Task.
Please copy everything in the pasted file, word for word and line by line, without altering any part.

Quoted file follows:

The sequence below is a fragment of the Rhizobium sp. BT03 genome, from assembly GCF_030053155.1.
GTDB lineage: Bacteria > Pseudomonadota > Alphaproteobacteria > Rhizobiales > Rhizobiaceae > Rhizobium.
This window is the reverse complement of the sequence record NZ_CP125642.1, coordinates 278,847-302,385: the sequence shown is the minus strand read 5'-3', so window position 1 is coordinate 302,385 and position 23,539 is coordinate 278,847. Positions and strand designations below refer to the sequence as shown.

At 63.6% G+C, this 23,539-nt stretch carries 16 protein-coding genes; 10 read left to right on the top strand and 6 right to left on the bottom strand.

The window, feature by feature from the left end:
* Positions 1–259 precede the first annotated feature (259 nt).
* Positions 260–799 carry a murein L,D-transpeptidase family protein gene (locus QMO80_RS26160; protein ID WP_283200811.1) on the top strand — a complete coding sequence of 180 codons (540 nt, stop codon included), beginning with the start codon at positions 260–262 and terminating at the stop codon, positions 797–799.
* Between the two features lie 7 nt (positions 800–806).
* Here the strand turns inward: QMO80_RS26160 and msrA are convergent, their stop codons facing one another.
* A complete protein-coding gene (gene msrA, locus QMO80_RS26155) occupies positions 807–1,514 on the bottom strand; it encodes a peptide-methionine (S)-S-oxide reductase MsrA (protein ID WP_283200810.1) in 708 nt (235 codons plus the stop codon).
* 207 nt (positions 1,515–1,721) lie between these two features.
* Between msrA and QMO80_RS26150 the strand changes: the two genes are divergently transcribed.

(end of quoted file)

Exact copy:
The sequence below is a fragment of the Rhizobium sp. BT03 genome, from assembly GCF_030053155.1.
GTDB lineage: Bacteria > Pseudomonadota > Alphaproteobacteria > Rhizobiales > Rhizobiaceae > Rhizobium.
This window is the reverse complement of the sequence record NZ_CP125642.1, coordinates 278,847-302,385: the sequence shown is the minus strand read 5'-3', so window position 1 is coordinate 302,385 and position 23,539 is coordinate 278,847. Positions and strand designations below refer to the sequence as shown.

At 63.6% G+C, this 23,539-nt stretch carries 16 protein-coding genes; 10 read left to right on the top strand and 6 right to left on the bottom strand.

The window, feature by feature from the left end:
* Positions 1–259 precede the first annotated feature (259 nt).
* Positions 260–799 carry a murein L,D-transpeptidase family protein gene (locus QMO80_RS26160; protein ID WP_283200811.1) on the top strand — a complete coding sequence of 180 codons (540 nt, stop codon included), beginning with the start codon at positions 260–262 and terminating at the stop codon, positions 797–799.
* Between the two features lie 7 nt (positions 800–806).
* Here the strand turns inward: QMO80_RS26160 and msrA are convergent, their stop codons facing one another.
* A complete protein-coding gene (gene msrA, locus QMO80_RS26155) occupies positions 807–1,514 on the bottom strand; it encodes a peptide-methionine (S)-S-oxide reductase MsrA (protein ID WP_283200810.1) in 708 nt (235 codons plus the stop codon).
* 207 nt (positions 1,515–1,721) lie between these two features.
* Between msrA and QMO80_RS26150 the strand changes: the two genes are divergently transcribed.